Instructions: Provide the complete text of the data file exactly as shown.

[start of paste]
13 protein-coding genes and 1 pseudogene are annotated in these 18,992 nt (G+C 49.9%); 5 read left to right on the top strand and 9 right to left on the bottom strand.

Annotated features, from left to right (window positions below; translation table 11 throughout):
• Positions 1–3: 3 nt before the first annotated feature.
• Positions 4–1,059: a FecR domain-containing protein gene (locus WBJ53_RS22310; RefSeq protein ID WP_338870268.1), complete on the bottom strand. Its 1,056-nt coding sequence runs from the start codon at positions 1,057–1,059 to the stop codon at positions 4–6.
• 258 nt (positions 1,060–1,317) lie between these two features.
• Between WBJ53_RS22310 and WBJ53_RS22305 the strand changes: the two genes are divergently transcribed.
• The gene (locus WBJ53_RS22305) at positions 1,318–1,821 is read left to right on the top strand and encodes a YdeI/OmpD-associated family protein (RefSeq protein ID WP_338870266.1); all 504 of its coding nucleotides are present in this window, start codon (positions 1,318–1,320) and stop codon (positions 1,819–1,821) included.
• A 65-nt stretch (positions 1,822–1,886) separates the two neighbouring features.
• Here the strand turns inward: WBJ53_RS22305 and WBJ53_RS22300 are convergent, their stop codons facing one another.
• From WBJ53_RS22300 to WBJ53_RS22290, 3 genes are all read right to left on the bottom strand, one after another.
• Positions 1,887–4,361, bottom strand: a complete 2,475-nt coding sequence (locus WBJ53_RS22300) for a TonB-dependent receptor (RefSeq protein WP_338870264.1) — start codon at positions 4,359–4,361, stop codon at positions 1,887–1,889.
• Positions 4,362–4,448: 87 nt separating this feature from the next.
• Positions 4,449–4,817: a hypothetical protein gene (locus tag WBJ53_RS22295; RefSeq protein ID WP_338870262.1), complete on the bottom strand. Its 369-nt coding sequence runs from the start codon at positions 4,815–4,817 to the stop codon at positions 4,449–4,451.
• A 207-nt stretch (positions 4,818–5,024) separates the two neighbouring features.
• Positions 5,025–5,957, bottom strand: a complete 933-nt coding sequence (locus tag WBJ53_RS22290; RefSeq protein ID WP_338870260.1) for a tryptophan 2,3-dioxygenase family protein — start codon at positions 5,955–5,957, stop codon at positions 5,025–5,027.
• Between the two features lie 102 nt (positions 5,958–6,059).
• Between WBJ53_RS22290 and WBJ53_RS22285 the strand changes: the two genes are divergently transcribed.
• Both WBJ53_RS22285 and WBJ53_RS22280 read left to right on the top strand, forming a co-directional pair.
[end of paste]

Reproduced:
13 protein-coding genes and 1 pseudogene are annotated in these 18,992 nt (G+C 49.9%); 5 read left to right on the top strand and 9 right to left on the bottom strand.

Annotated features, from left to right (window positions below; translation table 11 throughout):
• Positions 1–3: 3 nt before the first annotated feature.
• Positions 4–1,059: a FecR domain-containing protein gene (locus WBJ53_RS22310; RefSeq protein ID WP_338870268.1), complete on the bottom strand. Its 1,056-nt coding sequence runs from the start codon at positions 1,057–1,059 to the stop codon at positions 4–6.
• 258 nt (positions 1,060–1,317) lie between these two features.
• Between WBJ53_RS22310 and WBJ53_RS22305 the strand changes: the two genes are divergently transcribed.
• The gene (locus WBJ53_RS22305) at positions 1,318–1,821 is read left to right on the top strand and encodes a YdeI/OmpD-associated family protein (RefSeq protein ID WP_338870266.1); all 504 of its coding nucleotides are present in this window, start codon (positions 1,318–1,320) and stop codon (positions 1,819–1,821) included.
• A 65-nt stretch (positions 1,822–1,886) separates the two neighbouring features.
• Here the strand turns inward: WBJ53_RS22305 and WBJ53_RS22300 are convergent, their stop codons facing one another.
• From WBJ53_RS22300 to WBJ53_RS22290, 3 genes are all read right to left on the bottom strand, one after another.
• Positions 1,887–4,361, bottom strand: a complete 2,475-nt coding sequence (locus WBJ53_RS22300) for a TonB-dependent receptor (RefSeq protein WP_338870264.1) — start codon at positions 4,359–4,361, stop codon at positions 1,887–1,889.
• Positions 4,362–4,448: 87 nt separating this feature from the next.
• Positions 4,449–4,817: a hypothetical protein gene (locus tag WBJ53_RS22295; RefSeq protein ID WP_338870262.1), complete on the bottom strand. Its 369-nt coding sequence runs from the start codon at positions 4,815–4,817 to the stop codon at positions 4,449–4,451.
• A 207-nt stretch (positions 4,818–5,024) separates the two neighbouring features.
• Positions 5,025–5,957, bottom strand: a complete 933-nt coding sequence (locus tag WBJ53_RS22290; RefSeq protein ID WP_338870260.1) for a tryptophan 2,3-dioxygenase family protein — start codon at positions 5,955–5,957, stop codon at positions 5,025–5,027.
• Between the two features lie 102 nt (positions 5,958–6,059).
• Between WBJ53_RS22290 and WBJ53_RS22285 the strand changes: the two genes are divergently transcribed.
• Both WBJ53_RS22285 and WBJ53_RS22280 read left to right on the top strand, forming a co-directional pair.